Banking standards oversight plan revealed

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Media captionSir Richard Lambert: "It's really difficult to write rules that say what good behaviour is"

Banks would have to report each year on their behaviour and competence under proposals for an independent body to oversee the industry.

The proposals, set out by former CBI chief Sir Richard Lambert, would also assess training programmes for bankers.

The new body would be funded by the banking industry.

But Sir Richard, in his Banking Standards Review, said that it was important that the body was not seen as a mere lobby group for the banks.

Sir Richard, former editor of the Financial Times, was asked to set up the body by the chairmen of Barclays, HSBC, Lloyds, Royal Bank of Scotland, Santander, Standard Chartered and Nationwide.

'Public scepticism'

The aim is that the body would act as an independent champion for better banking standards, and help rebuild trust and confidence in a sector that has been hurt by scandals in recent years.

Sir Richard said: "The objective is a measurable and continuous improvement in the conduct and culture of banks and building societies doing business in the UK.

"The credibility of the new body will be built on the independence of its board, and on widespread industry participation. Its first task will be to define standards of good conduct, and to help drive these into all business activities."

Standards would be designed using guidance from regulators on integrity and transparency, Sir Richard added.

Whistleblowers in banks should not be subject to censure, and issues in different parts of a bank should be discussed within the organisation, he told the BBC.

"By and large there are an awful lot of silos in banks, and problems in silos don't get reported," he said.

Public trust in financial institutions may take a long time to return, he added.

"The public will be sceptical, and they have a right to be sceptical," he said. "It's the job of this body to get people of integrity in the banking system pulling in the same direction."

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Image caption The banking industry has been mired in scandal in recent years


Stories of mis-selling, interest rate rigging and big bonuses have dogged the banking industry throughout the financial crisis in recent years.

Matthew Fell, director for competitive markets at the CBI employers' group, said that restoring trust in the banking system was "fundamental" to the future of the UK economy.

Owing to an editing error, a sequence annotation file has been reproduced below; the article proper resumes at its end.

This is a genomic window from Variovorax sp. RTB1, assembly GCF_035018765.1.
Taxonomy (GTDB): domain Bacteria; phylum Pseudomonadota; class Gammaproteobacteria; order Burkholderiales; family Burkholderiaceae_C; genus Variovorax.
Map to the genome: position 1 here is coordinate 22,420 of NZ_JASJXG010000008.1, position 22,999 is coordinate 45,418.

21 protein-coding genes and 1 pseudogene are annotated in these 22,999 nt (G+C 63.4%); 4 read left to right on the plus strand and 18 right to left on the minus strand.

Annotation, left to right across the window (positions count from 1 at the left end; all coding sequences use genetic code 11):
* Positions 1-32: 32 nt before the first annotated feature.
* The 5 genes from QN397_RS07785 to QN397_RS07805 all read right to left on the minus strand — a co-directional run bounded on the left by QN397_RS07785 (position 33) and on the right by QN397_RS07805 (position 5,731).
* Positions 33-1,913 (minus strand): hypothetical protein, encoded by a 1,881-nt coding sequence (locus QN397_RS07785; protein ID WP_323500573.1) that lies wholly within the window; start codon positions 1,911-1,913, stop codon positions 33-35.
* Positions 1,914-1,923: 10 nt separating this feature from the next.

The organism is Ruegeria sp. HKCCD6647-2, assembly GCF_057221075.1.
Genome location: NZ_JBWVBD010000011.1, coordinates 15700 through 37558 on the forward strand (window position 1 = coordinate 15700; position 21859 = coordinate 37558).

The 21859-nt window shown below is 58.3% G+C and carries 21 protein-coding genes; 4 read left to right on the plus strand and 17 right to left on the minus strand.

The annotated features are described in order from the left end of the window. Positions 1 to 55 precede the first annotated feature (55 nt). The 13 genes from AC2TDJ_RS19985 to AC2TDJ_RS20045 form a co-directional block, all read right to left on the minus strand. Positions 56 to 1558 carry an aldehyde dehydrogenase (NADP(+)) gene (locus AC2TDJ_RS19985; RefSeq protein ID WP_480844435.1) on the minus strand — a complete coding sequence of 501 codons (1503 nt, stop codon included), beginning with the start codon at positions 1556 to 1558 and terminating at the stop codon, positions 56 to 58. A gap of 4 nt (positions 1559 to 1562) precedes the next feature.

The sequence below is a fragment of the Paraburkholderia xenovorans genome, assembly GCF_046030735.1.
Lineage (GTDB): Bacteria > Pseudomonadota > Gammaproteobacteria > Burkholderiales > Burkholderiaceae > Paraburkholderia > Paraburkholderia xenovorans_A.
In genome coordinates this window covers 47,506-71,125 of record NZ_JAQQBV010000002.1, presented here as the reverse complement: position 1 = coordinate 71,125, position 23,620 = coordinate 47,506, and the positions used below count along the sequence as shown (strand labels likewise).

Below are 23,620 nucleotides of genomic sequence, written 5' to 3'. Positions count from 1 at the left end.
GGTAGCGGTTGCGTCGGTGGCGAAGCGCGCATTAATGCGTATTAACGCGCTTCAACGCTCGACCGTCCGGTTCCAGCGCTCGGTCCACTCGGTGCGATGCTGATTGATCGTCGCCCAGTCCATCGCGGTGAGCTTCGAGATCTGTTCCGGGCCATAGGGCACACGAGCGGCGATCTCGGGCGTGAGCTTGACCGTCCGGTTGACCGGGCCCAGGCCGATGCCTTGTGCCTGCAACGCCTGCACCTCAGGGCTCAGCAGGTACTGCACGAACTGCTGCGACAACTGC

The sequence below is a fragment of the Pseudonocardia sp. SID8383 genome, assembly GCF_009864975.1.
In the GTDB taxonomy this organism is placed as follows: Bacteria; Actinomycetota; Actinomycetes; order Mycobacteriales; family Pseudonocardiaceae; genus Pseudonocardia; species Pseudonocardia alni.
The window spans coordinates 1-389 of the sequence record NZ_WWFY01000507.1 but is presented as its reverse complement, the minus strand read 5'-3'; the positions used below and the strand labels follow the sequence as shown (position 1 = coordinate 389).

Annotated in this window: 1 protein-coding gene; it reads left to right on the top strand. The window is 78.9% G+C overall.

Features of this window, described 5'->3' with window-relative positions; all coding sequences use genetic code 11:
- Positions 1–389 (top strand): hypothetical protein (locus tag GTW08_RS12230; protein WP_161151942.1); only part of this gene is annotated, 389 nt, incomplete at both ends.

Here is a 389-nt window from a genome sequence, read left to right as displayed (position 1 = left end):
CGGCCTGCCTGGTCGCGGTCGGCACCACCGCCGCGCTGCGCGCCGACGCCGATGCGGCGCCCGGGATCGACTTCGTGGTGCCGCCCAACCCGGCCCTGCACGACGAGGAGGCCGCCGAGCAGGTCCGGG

He said: "With its emphasis on standards and ethics, Sir Richard's review is an important piece of the jigsaw to help reinforce a culture change that puts the customer at the heart of everything banks do.

"Transparent reporting of performance is important so that banks don't just sign up to these new standards, but live and breathe them.

"Good conduct and ethical behaviour should be important to future career mobility, so the transition to a professional body with individual membership is appealing."

Body "needs teeth"

The proposed body "needs teeth" if it is to have an impact on raising ethical and competency standards, the Institute of Chartered Accountants of England and Wales (ICAEW) said.

"At a minimum, the body needs to be able to censure banks," ICAEW's Iain Coke told the BBC.

Mr Coke said that although financial regulators can impose penalties, the body needs some monitoring powers, rather than relying on banks to self-assess ethical standards.

"If the body is setting higher standards, who is going to monitor those?" said Mr Coke. "Part of the challenge is, will there be anyone to mark people's homework?"

Nationwide, one of the institutions that requested the standards body, fully backed Sir Richard's recommendations.

"We look forward to seeing the feedback and debate [the consultation] generates from the sector, customers and consumer groups, the government and politicians," it said in a statement.

"We will remain fully engaged as these proposals are finalised, the new body is launched and as it matures."

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